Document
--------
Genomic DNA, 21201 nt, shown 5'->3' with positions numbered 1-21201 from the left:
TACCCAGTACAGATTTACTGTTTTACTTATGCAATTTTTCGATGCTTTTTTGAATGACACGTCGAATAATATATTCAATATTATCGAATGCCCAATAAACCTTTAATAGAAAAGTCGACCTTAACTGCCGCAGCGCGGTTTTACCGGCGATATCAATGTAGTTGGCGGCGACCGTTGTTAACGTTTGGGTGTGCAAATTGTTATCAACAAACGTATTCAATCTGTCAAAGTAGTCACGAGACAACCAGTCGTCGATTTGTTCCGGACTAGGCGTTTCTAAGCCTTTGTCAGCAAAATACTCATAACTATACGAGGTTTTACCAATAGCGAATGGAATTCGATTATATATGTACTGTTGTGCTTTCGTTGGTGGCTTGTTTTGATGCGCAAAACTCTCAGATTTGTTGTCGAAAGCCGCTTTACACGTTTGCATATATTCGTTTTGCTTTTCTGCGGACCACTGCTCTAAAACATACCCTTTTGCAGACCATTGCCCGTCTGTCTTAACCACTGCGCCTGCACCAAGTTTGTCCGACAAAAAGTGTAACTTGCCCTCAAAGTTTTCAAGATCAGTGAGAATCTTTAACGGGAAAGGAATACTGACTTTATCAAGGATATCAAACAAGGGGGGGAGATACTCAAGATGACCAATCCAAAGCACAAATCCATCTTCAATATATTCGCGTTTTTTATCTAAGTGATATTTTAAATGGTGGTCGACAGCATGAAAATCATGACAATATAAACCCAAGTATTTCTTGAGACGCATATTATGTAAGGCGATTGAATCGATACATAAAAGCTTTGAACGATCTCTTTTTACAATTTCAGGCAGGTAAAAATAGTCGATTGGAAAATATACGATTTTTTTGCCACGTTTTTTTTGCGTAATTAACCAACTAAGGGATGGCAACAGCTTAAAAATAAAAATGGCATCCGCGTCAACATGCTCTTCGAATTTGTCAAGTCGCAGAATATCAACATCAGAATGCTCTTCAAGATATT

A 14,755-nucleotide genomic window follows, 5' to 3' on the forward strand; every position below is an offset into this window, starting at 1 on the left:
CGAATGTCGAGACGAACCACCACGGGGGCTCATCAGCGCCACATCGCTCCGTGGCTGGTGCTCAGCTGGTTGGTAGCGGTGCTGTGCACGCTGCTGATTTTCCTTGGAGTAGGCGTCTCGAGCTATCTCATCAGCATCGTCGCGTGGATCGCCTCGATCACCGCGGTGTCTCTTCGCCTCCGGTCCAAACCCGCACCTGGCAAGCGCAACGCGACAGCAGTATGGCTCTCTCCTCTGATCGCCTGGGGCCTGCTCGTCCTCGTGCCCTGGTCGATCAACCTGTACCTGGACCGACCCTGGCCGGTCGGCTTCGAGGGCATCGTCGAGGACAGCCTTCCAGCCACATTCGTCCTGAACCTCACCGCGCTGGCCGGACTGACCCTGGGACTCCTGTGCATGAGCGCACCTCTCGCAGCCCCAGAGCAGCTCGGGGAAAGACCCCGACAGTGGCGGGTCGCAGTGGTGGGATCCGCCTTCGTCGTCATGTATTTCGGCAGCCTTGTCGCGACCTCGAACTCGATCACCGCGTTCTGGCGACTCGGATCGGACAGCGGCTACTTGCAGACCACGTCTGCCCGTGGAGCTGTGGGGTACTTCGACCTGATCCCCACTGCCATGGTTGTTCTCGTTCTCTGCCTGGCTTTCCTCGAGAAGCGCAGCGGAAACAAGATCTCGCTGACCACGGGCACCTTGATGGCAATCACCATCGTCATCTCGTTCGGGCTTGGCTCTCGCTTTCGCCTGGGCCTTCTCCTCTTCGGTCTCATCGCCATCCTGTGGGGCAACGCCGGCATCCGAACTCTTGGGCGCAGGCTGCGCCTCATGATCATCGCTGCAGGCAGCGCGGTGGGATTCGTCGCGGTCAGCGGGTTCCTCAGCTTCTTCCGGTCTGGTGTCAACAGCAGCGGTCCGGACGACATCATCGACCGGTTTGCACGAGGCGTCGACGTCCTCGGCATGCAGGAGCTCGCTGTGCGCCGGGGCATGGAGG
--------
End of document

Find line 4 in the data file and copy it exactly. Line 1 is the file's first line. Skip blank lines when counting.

CGAATGTCGAGACGAACCACCACGGGGGCTCATCAGCGCCACATCGCTCCGTGGCTGGTGCTCAGCTGGTTGGTAGCGGTGCTGTGCACGCTGCTGATTTTCCTTGGAGTAGGCGTCTCGAGCTATCTCATCAGCATCGTCGCGTGGATCGCCTCGATCACCGCGGTGTCTCTTCGCCTCCGGTCCAAACCCGCACCTGGCAAGCGCAACGCGACAGCAGTATGGCTCTCTCCTCTGATCGCCTGGGGCCTGCTCGTCCTCGTGCCCTGGTCGATCAACCTGTACCTGGACCGACCCTGGCCGGTCGGCTTCGAGGGCATCGTCGAGGACAGCCTTCCAGCCACATTCGTCCTGAACCTCACCGCGCTGGCCGGACTGACCCTGGGACTCCTGTGCATGAGCGCACCTCTCGCAGCCCCAGAGCAGCTCGGGGAAAGACCCCGACAGTGGCGGGTCGCAGTGGTGGGATCCGCCTTCGTCGTCATGTATTTCGGCAGCCTTGTCGCGACCTCGAACTCGATCACCGCGTTCTGGCGACTCGGATCGGACAGCGGCTACTTGCAGACCACGTCTGCCCGTGGAGCTGTGGGGTACTTCGACCTGATCCCCACTGCCATGGTTGTTCTCGTTCTCTGCCTGGCTTTCCTCGAGAAGCGCAGCGGAAACAAGATCTCGCTGACCACGGGCACCTTGATGGCAATCACCATCGTCATCTCGTTCGGGCTTGGCTCTCGCTTTCGCCTGGGCCTTCTCCTCTTCGGTCTCATCGCCATCCTGTGGGGCAACGCCGGCATCCGAACTCTTGGGCGCAGGCTGCGCCTCATGATCATCGCTGCAGGCAGCGCGGTGGGATTCGTCGCGGTCAGCGGGTTCCTCAGCTTCTTCCGGTCTGGTGTCAACAGCAGCGGTCCGGACGACATCATCGACCGGTTTGCACGAGGCGTCGACGTCCTCGGCATGCAGGAGCTCGCTGTGCGCCGGGGCATGGAGG